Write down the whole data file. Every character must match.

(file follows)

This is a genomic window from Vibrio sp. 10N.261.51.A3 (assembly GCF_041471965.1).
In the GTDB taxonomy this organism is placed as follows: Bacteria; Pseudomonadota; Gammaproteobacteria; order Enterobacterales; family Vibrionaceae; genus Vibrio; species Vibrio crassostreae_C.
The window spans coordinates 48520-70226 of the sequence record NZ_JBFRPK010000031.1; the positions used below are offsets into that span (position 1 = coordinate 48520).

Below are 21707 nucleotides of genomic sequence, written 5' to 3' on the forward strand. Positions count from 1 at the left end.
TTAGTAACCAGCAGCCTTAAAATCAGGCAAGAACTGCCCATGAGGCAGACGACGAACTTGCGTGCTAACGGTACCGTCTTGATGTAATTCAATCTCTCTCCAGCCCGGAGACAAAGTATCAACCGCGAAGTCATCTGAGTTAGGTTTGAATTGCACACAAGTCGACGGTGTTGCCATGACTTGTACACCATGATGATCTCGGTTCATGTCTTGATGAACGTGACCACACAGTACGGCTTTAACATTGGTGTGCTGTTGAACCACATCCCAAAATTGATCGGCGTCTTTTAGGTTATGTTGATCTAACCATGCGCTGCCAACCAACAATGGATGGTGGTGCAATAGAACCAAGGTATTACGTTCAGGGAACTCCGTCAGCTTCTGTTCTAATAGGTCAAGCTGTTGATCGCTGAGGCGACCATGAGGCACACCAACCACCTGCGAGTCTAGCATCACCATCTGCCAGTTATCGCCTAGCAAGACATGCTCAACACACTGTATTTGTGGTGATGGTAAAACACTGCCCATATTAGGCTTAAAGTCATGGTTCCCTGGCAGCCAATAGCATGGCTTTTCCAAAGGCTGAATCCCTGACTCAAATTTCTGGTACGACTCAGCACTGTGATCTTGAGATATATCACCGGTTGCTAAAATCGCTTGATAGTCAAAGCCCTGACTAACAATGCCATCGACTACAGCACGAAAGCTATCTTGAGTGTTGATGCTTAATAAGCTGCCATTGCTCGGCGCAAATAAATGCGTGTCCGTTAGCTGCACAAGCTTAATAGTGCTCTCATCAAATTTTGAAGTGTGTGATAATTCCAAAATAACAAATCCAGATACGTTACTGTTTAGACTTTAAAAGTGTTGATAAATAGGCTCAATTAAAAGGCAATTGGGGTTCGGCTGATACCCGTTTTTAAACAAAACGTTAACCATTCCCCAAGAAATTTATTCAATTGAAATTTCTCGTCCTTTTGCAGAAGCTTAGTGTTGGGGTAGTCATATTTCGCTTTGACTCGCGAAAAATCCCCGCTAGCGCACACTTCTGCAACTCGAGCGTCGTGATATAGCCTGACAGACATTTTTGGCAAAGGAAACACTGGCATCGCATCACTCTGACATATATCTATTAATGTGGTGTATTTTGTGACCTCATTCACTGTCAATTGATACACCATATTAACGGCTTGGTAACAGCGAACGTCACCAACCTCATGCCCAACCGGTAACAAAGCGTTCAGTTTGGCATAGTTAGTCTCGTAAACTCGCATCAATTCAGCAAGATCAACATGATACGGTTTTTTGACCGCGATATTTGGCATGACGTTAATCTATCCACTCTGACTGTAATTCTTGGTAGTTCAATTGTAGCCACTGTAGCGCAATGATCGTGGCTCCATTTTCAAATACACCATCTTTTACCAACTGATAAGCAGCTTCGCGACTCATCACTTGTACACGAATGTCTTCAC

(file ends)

This is a genomic window from Vibrio sp. 10N.261.51.A3 (assembly GCF_041471965.1).
In the GTDB taxonomy this organism is placed as follows: Bacteria; Pseudomonadota; Gammaproteobacteria; order Enterobacterales; family Vibrionaceae; genus Vibrio; species Vibrio crassostreae_C.
The window spans coordinates 48520-70226 of the sequence record NZ_JBFRPK010000031.1; the positions used below are offsets into that span (position 1 = coordinate 48520).

Below are 21707 nucleotides of genomic sequence, written 5' to 3' on the forward strand. Positions count from 1 at the left end.
TTAGTAACCAGCAGCCTTAAAATCAGGCAAGAACTGCCCATGAGGCAGACGACGAACTTGCGTGCTAACGGTACCGTCTTGATGTAATTCAATCTCTCTCCAGCCCGGAGACAAAGTATCAACCGCGAAGTCATCTGAGTTAGGTTTGAATTGCACACAAGTCGACGGTGTTGCCATGACTTGTACACCATGATGATCTCGGTTCATGTCTTGATGAACGTGACCACACAGTACGGCTTTAACATTGGTGTGCTGTTGAACCACATCCCAAAATTGATCGGCGTCTTTTAGGTTATGTTGATCTAACCATGCGCTGCCAACCAACAATGGATGGTGGTGCAATAGAACCAAGGTATTACGTTCAGGGAACTCCGTCAGCTTCTGTTCTAATAGGTCAAGCTGTTGATCGCTGAGGCGACCATGAGGCACACCAACCACCTGCGAGTCTAGCATCACCATCTGCCAGTTATCGCCTAGCAAGACATGCTCAACACACTGTATTTGTGGTGATGGTAAAACACTGCCCATATTAGGCTTAAAGTCATGGTTCCCTGGCAGCCAATAGCATGGCTTTTCCAAAGGCTGAATCCCTGACTCAAATTTCTGGTACGACTCAGCACTGTGATCTTGAGATATATCACCGGTTGCTAAAATCGCTTGATAGTCAAAGCCCTGACTAACAATGCCATCGACTACAGCACGAAAGCTATCTTGAGTGTTGATGCTTAATAAGCTGCCATTGCTCGGCGCAAATAAATGCGTGTCCGTTAGCTGCACAAGCTTAATAGTGCTCTCATCAAATTTTGAAGTGTGTGATAATTCCAAAATAACAAATCCAGATACGTTACTGTTTAGACTTTAAAAGTGTTGATAAATAGGCTCAATTAAAAGGCAATTGGGGTTCGGCTGATACCCGTTTTTAAACAAAACGTTAACCATTCCCCAAGAAATTTATTCAATTGAAATTTCTCGTCCTTTTGCAGAAGCTTAGTGTTGGGGTAGTCATATTTCGCTTTGACTCGCGAAAAATCCCCGCTAGCGCACACTTCTGCAACTCGAGCGTCGTGATATAGCCTGACAGACATTTTTGGCAAAGGAAACACTGGCATCGCATCACTCTGACATATATCTATTAATGTGGTGTATTTTGTGACCTCATTCACTGTCAATTGATACACCATATTAACGGCTTGGTAACAGCGAACGTCACCAACCTCATGCCCAACCGGTAACAAAGCGTTCAGTTTGGCATAGTTAGTCTCGTAAACTCGCATCAATTCAGCAAGATCAACATGATACGGTTTTTTGACCGCGATATTTGGCATGACGTTAATCTATCCACTCTGACTGTAATTCTTGGTAGTTCAATTGTAGCCACTGTAGCGCAATGATCGTGGCTCCATTTTCAAATACACCATCTTTTACCAACTGATAAGCAGCTTCGCGACTCATCACTTGTACACGAATGTCTTCAC